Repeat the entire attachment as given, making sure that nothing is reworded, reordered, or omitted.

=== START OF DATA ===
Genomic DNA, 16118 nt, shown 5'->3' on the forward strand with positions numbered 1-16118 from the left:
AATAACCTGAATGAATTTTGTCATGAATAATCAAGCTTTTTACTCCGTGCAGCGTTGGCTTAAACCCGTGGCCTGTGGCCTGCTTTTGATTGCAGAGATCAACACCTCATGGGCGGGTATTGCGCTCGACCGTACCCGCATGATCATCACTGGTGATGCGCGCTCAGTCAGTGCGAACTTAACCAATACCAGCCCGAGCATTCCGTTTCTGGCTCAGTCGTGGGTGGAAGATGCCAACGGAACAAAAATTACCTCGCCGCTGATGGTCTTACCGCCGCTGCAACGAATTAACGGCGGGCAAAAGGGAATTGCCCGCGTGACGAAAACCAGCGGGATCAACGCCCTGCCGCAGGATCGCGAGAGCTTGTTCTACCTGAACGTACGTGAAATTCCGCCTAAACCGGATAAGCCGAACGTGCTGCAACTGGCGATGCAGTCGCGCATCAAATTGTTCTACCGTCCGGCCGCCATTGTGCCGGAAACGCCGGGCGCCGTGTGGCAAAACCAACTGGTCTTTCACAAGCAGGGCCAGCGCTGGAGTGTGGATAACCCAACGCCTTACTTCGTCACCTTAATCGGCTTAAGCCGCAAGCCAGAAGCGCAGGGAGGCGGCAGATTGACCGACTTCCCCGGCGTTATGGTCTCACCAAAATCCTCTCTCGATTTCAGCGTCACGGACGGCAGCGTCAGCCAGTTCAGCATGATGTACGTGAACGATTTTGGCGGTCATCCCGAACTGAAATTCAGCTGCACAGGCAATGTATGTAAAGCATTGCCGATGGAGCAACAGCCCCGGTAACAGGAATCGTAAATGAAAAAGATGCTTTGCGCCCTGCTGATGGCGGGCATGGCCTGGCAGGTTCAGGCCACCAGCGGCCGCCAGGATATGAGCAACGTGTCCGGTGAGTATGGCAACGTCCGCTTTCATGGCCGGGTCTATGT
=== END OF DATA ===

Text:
Genomic DNA, 16118 nt, shown 5'->3' on the forward strand with positions numbered 1-16118 from the left:
AATAACCTGAATGAATTTTGTCATGAATAATCAAGCTTTTTACTCCGTGCAGCGTTGGCTTAAACCCGTGGCCTGTGGCCTGCTTTTGATTGCAGAGATCAACACCTCATGGGCGGGTATTGCGCTCGACCGTACCCGCATGATCATCACTGGTGATGCGCGCTCAGTCAGTGCGAACTTAACCAATACCAGCCCGAGCATTCCGTTTCTGGCTCAGTCGTGGGTGGAAGATGCCAACGGAACAAAAATTACCTCGCCGCTGATGGTCTTACCGCCGCTGCAACGAATTAACGGCGGGCAAAAGGGAATTGCCCGCGTGACGAAAACCAGCGGGATCAACGCCCTGCCGCAGGATCGCGAGAGCTTGTTCTACCTGAACGTACGTGAAATTCCGCCTAAACCGGATAAGCCGAACGTGCTGCAACTGGCGATGCAGTCGCGCATCAAATTGTTCTACCGTCCGGCCGCCATTGTGCCGGAAACGCCGGGCGCCGTGTGGCAAAACCAACTGGTCTTTCACAAGCAGGGCCAGCGCTGGAGTGTGGATAACCCAACGCCTTACTTCGTCACCTTAATCGGCTTAAGCCGCAAGCCAGAAGCGCAGGGAGGCGGCAGATTGACCGACTTCCCCGGCGTTATGGTCTCACCAAAATCCTCTCTCGATTTCAGCGTCACGGACGGCAGCGTCAGCCAGTTCAGCATGATGTACGTGAACGATTTTGGCGGTCATCCCGAACTGAAATTCAGCTGCACAGGCAATGTATGTAAAGCATTGCCGATGGAGCAACAGCCCCGGTAACAGGAATCGTAAATGAAAAAGATGCTTTGCGCCCTGCTGATGGCGGGCATGGCCTGGCAGGTTCAGGCCACCAGCGGCCGCCAGGATATGAGCAACGTGTCCGGTGAGTATGGCAACGTCCGCTTTCATGGCCGGGTCTATGT